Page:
By supporting the Indian farmers, celebrities such as Rihanna and Greta Thunberg have given a new stir to their protests. Their criticism of Indian Prime Minister Narendra Modi’s government also marks a low point in India’s global standing.
The ruling Bharatiya Janata Party (BJP) could have rectified this but it chose not to. This opportunity came its way in the form of the union (central) budget 2021 that it presented on February 1, 2021 and which singularly failed to address the concerns of the protesting farmers. Rather than amending or rescinding the controversial farm laws that have brought farmers from the northern Indian states of Punjab, Haryana, Uttar Pradesh and Uttarakhand to the streets of Delhi, the government introduced nine new measures to support agriculture in the central budget. The farmers, as well as the opposition parties, instantly rejected these measures as ‘pro-corporations’.
Almost all the opposition parties, including the Indian National Congress, and the Aam Aadmi Party which rules Delhi, are supporting the farmers. They walked out of parliament during the budget session after being denied the permission to discuss the farmers’ agitation.
The government, on the other hand, has further toughened its stance. After the Republic Day ( January 26) debacle – when protesters on tractors broke through security cordons and managed to reach the Red Fort – Delhi has been turned into a fortress with multi-layered barricades marking its entry points. The protesters have been boxed in at Delhi’s border with Uttar Pradesh. These measures, however, did not stop them from giving the call for a strike on February 6.
So why is the BJP government treating Indian farmers like traitors? And what has made north Indian farmers protest amid Covid-19 and during the biting cold of winter?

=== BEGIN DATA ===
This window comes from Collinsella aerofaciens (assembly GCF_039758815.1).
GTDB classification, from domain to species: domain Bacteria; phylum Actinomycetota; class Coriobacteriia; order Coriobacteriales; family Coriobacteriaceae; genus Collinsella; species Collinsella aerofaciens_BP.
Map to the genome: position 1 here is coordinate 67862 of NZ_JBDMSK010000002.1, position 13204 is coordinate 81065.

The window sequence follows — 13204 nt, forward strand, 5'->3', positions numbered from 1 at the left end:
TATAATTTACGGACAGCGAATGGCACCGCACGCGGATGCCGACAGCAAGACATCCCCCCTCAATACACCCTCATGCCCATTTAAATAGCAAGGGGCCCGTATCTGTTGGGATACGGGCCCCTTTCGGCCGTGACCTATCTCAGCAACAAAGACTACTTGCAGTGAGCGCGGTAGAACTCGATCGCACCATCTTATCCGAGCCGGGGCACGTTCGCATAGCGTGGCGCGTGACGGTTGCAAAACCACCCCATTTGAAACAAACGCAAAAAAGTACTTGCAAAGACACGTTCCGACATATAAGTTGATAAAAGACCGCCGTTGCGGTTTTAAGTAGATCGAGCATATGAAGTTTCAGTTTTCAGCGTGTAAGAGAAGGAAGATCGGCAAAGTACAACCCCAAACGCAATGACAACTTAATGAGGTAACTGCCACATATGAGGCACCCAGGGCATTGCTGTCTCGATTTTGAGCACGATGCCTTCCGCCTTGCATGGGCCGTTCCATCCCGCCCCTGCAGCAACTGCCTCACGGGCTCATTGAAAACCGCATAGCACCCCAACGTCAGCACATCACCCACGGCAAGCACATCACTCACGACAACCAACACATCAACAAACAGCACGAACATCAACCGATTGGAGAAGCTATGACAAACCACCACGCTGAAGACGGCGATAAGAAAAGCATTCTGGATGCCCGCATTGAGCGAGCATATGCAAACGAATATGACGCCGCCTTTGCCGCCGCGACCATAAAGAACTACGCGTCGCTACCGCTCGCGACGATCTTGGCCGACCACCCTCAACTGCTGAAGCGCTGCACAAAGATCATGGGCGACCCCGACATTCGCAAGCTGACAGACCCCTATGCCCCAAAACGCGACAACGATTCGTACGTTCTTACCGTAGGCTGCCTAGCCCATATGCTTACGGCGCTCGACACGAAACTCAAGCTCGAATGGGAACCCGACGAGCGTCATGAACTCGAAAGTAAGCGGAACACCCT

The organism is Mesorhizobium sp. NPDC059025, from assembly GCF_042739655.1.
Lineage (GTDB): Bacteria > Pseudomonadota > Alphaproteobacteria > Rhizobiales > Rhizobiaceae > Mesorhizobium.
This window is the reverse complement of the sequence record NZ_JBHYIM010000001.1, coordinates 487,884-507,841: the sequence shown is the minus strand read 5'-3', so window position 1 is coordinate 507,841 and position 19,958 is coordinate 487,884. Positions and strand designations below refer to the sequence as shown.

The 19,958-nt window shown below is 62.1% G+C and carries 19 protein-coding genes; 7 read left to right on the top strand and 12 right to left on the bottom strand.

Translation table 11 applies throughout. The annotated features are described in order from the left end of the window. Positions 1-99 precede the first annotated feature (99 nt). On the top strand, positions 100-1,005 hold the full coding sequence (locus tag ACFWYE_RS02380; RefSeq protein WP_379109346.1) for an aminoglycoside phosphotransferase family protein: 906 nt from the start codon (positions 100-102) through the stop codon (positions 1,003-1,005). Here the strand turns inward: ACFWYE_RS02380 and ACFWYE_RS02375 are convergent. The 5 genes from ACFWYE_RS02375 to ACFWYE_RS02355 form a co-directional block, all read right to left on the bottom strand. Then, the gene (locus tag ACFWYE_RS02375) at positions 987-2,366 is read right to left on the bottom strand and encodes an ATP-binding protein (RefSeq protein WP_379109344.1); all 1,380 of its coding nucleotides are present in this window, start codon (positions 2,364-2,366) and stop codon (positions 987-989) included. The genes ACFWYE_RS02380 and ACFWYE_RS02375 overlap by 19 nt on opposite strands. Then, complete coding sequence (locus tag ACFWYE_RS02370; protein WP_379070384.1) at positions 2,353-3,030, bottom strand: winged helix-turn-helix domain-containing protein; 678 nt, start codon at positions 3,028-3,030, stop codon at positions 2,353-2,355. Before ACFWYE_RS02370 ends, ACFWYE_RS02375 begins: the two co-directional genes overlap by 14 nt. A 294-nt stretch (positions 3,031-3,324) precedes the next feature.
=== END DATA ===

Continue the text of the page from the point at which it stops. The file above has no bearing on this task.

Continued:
To find the answers to these questions, we have to go back to the 2019 election when Narendra Modi promised to double the farmers’ income by 2022. The BJP government that came to power after that election believed that the root cause of rural poverty and ‘farm inefficiency’ in India was a slew of policies implemented in the 1950s and the 1960s which, among other things, set minimum price for a host of crops and obliged farmers to sell their harvest only at designated wholesale markets. These policies also had the effect of barring private companies from entering into long-term contracts with farmers for the supply of agricultural produce.
In an attempt to reform the agricultural sector, the Indian government promulgated three ordinances in June 2020. The ordinances ostensibly freed the farmers from selling their crops to government-licensed traders at the government-announced prices. Now they could sell their produce to anyone at any price and had the liberty to sign long-term supply contracts with restaurants, super markets and the producers of packaged foods. The ordinances also provided a legal framework for electronic trading of agriculture commodities and allowed traders and industrialists to stockpile food.
In September 2020, the ordinances were presented in the Indian parliament where, amid loud calls by the opposition to debate them thoroughly, the ruling party hastened to pass them as laws.
Prime Minister Modi claims these laws will free the farmers from the clutches of bullying middlemen. The farmers believe otherwise. They fear that big agricultural corporations like Reliance will grab their lands and deprive them of their livelihood.
How real are their fears?
More than 86 percent of India’s cultivated land is owned by small farmers who, on average, have two hectares (five acres) of land. A middleman (aarrthi), no matter how exploitative, is their friend in need since he lends them money without any collateral for all their financial needs. He, admittedly, charges exorbitant rates of interest on the credit he extends and uses very harsh methods to get his money back but he gives farm inputs to farmers on credit, purchases their produce on a pre-set price and does grading, labelling and marketing for them. Sometimes, he also buys their standing crops, essentially providing insurance to them against all kinds of risks – including bad weather and pest attacks.